In a different vein from my usual posts, I’m going to talk about regular work – testing. For the release of WF 4.0 and Visual Studio 10, our test team did a lot of testing via UI Automation. These UI automation tests would run in the lab daily, with selected tests running as pre-checkin validation systems many times a day. Testing via UI automation on machines set up by the lab team occasionally presents certain challenges compared to testing manually.
The worst difficulties we faced early in our project were massive failures of automation in the daily run or pre-checkin validation environments. Failures in our test runs occur daily, a failure now and then. Even after months of product and test stabilization, this is expected as par for course. But massive failures are different. In daily test runs they first give you no useful results to compare to yesterday, and second tie up all your test team’s time and energy. Leaving you blind to incoming bugs in the product. And massive failures in pre-checkin validation? Spurious failures will block both developers and testers from getting their work done, and cause bad feelings, and those feelings will be multiplied by the length in hours of the checkin queue (Unfortunately, during peak times our checkin queue was about 2 or 3 days long(!)), and ultimately your tests will be disabled and you lose the protection that pre-checkin validation is supposed to provide.
There were two relatively minor issues which occurred early in the development cycle but left us in a lot of pain. The reason they were super painful was that we didn’t have a good way to diagnose them. Our test codebase was still immature and
1) despite our tests once launched having periodic logging statements, full exception logs were not available when the test e.g. failed to startup
2) we had no useful record the machine state that would allow us to figure out why the test would fail to startup on a particular lab machine
Occasionally we would try to enable one of our automated tests as a pre-checkin validation, it would run on the lab machine, it would fail, and we would wonder what on Earth happened? Even worse, occasionally we would succeed in enabling one of our automated tests as a pre-checkin validation, and then one or two days later it would start mysteriously failing and blocking many people’s check-ins. At this point there would be cries of protest from the affected parties, and our test would be disabled, which would again put us back at square one.
If you don’t have enough information, you have to somehow get the information you need.
Our first mysterious failure become a lot less mysterious when we had full logs, and screenshots. Especially when we started capturing screenshots in all our tests whenever our tests failed. And we found that one of our failures was due to a little error dialog from a Windows Services popping up during system startup blocking us from interacting with the product.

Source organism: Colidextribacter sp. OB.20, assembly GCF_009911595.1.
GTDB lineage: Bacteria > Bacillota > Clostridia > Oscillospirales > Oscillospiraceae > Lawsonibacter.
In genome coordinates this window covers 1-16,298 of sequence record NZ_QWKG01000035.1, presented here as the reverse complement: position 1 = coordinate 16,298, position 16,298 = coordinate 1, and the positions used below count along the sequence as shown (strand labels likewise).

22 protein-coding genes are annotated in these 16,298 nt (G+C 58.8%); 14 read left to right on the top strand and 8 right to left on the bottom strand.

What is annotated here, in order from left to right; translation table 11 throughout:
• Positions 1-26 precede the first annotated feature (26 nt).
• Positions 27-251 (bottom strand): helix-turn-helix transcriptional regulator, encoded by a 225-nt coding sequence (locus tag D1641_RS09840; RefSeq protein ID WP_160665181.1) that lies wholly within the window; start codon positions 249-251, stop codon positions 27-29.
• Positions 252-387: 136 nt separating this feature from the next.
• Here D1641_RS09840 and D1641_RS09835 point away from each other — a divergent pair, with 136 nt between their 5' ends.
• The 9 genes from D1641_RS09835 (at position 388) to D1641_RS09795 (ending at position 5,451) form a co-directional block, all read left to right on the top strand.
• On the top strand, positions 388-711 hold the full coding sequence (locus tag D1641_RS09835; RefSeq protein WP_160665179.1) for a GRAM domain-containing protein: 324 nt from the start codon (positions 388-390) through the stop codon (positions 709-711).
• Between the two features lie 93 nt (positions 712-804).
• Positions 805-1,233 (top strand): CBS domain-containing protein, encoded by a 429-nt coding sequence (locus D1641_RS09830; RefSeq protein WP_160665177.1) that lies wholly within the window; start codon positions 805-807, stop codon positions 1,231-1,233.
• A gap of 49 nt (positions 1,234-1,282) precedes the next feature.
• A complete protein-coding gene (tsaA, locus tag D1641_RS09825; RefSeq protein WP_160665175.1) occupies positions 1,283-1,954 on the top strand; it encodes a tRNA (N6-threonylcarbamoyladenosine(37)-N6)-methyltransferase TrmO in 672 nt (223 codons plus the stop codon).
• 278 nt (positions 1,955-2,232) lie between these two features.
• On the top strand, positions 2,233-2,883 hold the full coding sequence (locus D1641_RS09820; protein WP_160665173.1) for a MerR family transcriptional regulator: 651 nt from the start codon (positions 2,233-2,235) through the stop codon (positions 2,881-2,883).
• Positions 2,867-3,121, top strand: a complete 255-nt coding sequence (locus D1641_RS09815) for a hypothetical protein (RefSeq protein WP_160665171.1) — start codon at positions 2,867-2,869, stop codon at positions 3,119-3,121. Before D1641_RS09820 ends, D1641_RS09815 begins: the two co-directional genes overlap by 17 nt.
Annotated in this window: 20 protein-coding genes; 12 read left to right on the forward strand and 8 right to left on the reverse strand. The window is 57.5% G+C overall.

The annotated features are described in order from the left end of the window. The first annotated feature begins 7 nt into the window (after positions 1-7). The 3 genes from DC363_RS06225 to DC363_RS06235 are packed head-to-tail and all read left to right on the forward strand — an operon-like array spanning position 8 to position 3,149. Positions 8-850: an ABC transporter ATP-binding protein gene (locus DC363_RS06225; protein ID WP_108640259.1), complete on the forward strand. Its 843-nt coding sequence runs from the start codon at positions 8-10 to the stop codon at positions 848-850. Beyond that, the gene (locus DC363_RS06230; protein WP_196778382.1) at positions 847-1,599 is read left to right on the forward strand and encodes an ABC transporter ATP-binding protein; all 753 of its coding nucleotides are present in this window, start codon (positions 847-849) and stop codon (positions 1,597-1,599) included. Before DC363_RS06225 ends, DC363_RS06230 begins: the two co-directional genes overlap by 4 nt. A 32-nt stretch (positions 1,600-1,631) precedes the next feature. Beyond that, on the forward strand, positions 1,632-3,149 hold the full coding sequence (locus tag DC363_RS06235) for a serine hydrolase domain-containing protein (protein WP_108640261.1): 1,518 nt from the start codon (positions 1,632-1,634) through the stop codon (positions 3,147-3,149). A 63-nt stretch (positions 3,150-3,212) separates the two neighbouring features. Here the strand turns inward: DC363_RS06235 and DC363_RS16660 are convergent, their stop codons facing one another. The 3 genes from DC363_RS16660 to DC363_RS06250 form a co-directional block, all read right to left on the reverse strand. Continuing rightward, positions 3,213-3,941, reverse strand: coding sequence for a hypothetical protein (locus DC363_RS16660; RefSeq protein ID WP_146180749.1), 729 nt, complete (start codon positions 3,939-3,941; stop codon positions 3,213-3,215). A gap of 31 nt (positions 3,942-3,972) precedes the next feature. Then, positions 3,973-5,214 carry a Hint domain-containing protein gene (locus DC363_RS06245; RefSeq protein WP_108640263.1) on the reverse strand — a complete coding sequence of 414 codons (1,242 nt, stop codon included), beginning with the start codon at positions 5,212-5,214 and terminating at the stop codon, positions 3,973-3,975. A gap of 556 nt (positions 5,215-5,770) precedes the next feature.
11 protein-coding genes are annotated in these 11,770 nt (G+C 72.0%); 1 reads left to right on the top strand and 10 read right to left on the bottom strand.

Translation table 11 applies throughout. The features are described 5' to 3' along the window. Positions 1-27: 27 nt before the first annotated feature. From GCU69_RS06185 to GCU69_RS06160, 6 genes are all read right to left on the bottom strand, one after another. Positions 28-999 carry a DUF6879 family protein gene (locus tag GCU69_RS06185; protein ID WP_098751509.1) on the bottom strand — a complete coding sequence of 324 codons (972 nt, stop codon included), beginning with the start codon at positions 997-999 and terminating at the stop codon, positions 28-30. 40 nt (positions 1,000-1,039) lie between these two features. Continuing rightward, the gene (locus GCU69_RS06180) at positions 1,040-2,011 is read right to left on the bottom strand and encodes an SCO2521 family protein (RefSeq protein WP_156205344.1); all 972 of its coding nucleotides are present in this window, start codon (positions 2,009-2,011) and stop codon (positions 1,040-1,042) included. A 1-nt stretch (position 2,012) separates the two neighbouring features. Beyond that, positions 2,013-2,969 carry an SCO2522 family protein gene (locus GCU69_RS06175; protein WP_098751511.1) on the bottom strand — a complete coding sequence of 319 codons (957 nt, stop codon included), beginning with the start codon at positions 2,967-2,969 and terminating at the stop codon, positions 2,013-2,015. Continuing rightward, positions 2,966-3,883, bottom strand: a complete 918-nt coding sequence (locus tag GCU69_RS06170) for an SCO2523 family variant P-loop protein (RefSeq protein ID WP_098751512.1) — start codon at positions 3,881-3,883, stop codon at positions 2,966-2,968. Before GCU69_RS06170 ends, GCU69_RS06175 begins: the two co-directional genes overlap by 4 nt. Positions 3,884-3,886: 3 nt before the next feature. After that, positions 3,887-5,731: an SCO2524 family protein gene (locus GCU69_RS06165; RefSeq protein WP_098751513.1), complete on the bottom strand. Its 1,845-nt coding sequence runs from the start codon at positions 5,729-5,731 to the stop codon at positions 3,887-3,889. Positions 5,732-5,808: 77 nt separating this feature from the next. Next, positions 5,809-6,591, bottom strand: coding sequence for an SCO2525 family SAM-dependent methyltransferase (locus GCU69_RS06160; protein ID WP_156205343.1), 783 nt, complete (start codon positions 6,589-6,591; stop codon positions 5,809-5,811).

But this screenshot code brought on its own interesting issues. Occasionally our tests would crash in the screenshot code, after taking a screenshot that was completely black (no taskbar, no nothing). The error code that BitBlt() returned from GetLastError() was 5: ERROR_ACCESS_DENIED. Much more rarely, BitBlt() would return a different error, and fail to generate a screenshot at all.
Both of these issues were intermittent, but the black screenshot issue was by far the more frequent of the two. Asking on internal mailing lists, I found someone else had encountered the same problem, and they stated that the logged in user’s desktop session which the test is running as isn’t the current active desktop session. You can reproduce this behavior by
1) locking your screen (Start+L) while your test is running
2) connecting to the test machine by remote desktop, launching tests, and then minimizing remote desktop
What’s the story behind this?
Well, I had another chance to play with this recently. Windows exposes some APIs where you can create a new Desktop session, which brings up yet another (purer?) way to reproduce the behavior:
– Create a new desktop session, “foo”
– Using SwitchDesktop() make “foo” the current desktop. (You will see the screen change to a blank desktop with just your wallpaper, no task bar, etc)
– In your main thread, which is still associated with the “default” desktop, take a screenshot.
Voila, the black screenshot of doom. 🙂
It turns out that only one Desktop is allowed to receive input from the user at a time. This active desktop is also sometimes called the input desktop. It also seems like the input desktop is also the only desktop that will allow you to access the pixels of the display from BitBlt because while the screen is not active for input, it basically doesn’t exist. This was a little disappointment to me to find out, in that I had hoped each desktop would have its own separate input/output system. I guess Desktop is just not the abstraction I was looking for…
Oh, and how did the black screenshot problem get solved in the end? Well, from the info we know so far, our best guess should be that these failures are caused by someone logging in to the lab machines and then logging out again. The lab team since locked down remote desktop to make unsafe connection much harder, and the issue is now nice and rare.
Plug: does this job sound like fun? Of course it is! We have positions in workflow designer test open right now. Send resumes or CVs to (tilovell at guess the software company dot com)?